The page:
A dust hazard analysis is the first step in NFPA 652 adherence
Dust hazard analysis
If a facility deals with dusts thatWhen powder or dust is handled, processed, conveyed, collected, or packed, explosive dust clouds may emerge. An explosion or a dust deflagration may occur in the presence of an energetic source of ignition.
Several standards and codes were published by the National Fire Protection Association (NFPA) to facilitate the efforts directed toward the assessment and regulation of explosions and dust fires that occur during operations.
Here are a few relevant NFPA standards:
- NFPA 61: Standard for the prevention of fires and dust explosions in agricultural and food products facilities
- NFPA 68: Guide for venting of deflagrations
- NFPA 69: Standard on explosion prevention systems
- NFPA 77: Recommended practice on static electricity
- NFPA 484: Standard for combustible metals, metal powders and metal dusts
- NFPA 499: Recommended practice for the classification of combustible dusts and of hazardous (classified) locations for electrical installations in chemical process areas
- NFPA 654: Standard for the prevention of fire and dust explosions from the manufacturing, processing and handling of combustible particulate solids
- NFPA 655: Standard for prevention of sulfur fires and explosions
- NFPA 664: Standard for the prevention of fires and explosions in wood processing and woodworking facilities.
There is, however, certain confusion surrounding how a few of these criteria must be applied and their consistency in application.
Through NFPA 652 (2019 Edition), the best practices were collated pertaining to combustible solids. These apply regardless of the industry and the type of powder or dust. This also guides the users in finding apt standards based on their commodity or industry.
It is necessary to approach the identification and regulation of hazards that cause dust fires and explosions in a practical manner, in compliance with NFPA 652.
Explosions and flash fires from dust clouds
Deflagrations or dust cloud flash fires emerge when three conditions exist simultaneously:
- A powder that is combustible in nature and contains an adequate amount of dust content conducive to the propagation of flame, which forms a cloud whose concentration exceeds its minimum explosive concentration (MEC)
- A sufficient amount of oxygen, which is typically present in the atmosphere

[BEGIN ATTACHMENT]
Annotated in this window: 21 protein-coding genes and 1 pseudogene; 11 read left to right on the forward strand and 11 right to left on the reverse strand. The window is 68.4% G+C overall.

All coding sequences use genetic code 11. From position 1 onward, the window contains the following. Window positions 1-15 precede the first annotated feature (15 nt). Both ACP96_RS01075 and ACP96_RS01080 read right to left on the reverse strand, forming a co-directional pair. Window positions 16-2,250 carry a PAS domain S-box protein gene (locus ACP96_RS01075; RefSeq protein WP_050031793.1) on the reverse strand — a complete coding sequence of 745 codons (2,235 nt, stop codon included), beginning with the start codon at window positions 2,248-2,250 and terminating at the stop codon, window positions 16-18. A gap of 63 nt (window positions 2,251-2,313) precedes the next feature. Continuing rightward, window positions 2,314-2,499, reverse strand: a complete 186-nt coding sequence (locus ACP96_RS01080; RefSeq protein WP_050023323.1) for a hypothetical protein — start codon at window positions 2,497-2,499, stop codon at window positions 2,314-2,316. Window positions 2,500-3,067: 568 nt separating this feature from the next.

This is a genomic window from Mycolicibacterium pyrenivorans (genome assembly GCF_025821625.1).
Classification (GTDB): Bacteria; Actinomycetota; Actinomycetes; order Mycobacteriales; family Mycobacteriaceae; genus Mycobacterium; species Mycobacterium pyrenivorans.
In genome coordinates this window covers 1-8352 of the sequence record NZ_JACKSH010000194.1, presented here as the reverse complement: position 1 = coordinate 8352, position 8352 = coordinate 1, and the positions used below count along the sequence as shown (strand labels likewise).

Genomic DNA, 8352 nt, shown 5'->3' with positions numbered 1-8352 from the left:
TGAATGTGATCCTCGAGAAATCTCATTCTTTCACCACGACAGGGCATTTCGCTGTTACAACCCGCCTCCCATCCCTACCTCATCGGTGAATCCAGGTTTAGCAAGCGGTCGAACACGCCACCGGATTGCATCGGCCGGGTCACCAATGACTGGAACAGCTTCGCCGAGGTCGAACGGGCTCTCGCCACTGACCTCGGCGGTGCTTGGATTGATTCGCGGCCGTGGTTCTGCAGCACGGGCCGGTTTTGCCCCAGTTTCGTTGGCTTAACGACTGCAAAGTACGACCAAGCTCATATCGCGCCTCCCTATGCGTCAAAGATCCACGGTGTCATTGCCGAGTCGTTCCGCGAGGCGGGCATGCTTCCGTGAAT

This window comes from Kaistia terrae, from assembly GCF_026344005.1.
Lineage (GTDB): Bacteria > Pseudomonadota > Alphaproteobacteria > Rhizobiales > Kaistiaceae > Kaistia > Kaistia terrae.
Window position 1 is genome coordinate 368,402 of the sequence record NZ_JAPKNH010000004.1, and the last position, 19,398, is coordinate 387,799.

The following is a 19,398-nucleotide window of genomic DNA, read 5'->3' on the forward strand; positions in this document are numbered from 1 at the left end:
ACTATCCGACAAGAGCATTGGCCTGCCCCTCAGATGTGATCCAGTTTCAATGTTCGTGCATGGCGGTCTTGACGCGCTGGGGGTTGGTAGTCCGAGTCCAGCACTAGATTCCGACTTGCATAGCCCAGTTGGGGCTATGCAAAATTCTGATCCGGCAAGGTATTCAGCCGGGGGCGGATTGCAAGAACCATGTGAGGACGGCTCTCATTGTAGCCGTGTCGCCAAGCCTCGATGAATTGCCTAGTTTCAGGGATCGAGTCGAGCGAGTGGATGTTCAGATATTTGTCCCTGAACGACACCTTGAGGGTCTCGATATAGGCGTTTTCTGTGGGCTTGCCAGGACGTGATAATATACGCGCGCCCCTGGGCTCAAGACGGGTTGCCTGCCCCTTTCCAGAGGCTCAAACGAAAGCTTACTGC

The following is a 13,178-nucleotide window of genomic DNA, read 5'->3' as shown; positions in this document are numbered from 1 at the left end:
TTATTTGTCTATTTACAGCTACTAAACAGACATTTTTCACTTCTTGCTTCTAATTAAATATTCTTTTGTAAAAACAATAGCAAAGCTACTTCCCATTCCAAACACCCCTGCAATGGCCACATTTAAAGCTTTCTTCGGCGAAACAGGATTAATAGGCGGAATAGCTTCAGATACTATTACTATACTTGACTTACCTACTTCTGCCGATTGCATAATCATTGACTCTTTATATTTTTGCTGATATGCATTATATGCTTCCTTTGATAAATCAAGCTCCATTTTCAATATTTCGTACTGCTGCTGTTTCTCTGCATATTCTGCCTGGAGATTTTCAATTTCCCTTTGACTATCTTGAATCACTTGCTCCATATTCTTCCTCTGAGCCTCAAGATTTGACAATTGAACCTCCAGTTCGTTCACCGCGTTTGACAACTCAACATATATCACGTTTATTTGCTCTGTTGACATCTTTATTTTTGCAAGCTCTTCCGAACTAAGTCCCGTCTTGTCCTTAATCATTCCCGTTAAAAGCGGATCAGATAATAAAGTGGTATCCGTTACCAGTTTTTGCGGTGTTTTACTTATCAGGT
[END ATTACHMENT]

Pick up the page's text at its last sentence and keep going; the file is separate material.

- A source that can lead to ignition
When a powder or dust is being processed, handled, transferred, collected, or packed, the first two conditions are typically present. If an ignition source also emerges, a dust cloud flash fire may occur. In case the deflagration occurs within a closed space, such as a room or an enclosed process vessel, it could lead to the buildup of pressure that could cause the enclosure to rupture. This leads to a dust explosion.
NFPA 652 has shortlisted a few standards that are specific to commodities and industries, which include NFPA 484, NFPA 61, NFPA 655, NFPA 654, and NFPA 664.
In case the particles that are combustible are in a mixture form, each solid category’s approximate proportions must be identified and collated based on the information available in order to create representative samples.
NFPA 652, 2019 edition requirements
According to NFPA 652, a facility’s owner or operator is responsible for determining if their materials are combustible or explosible, provided the facility handles or processes dusts that are potentially combustible. Here are some of the methods that can be undertaken:
- The most dependable method involves conducting a laboratory analysis using representative samples
- In case there is published data or your facility has data on its history, this information can be used, provided they are up-to-date and relate to the materials and processes currently in use.
- Laboratory analysis is not required if it is assumed that the material is explosible.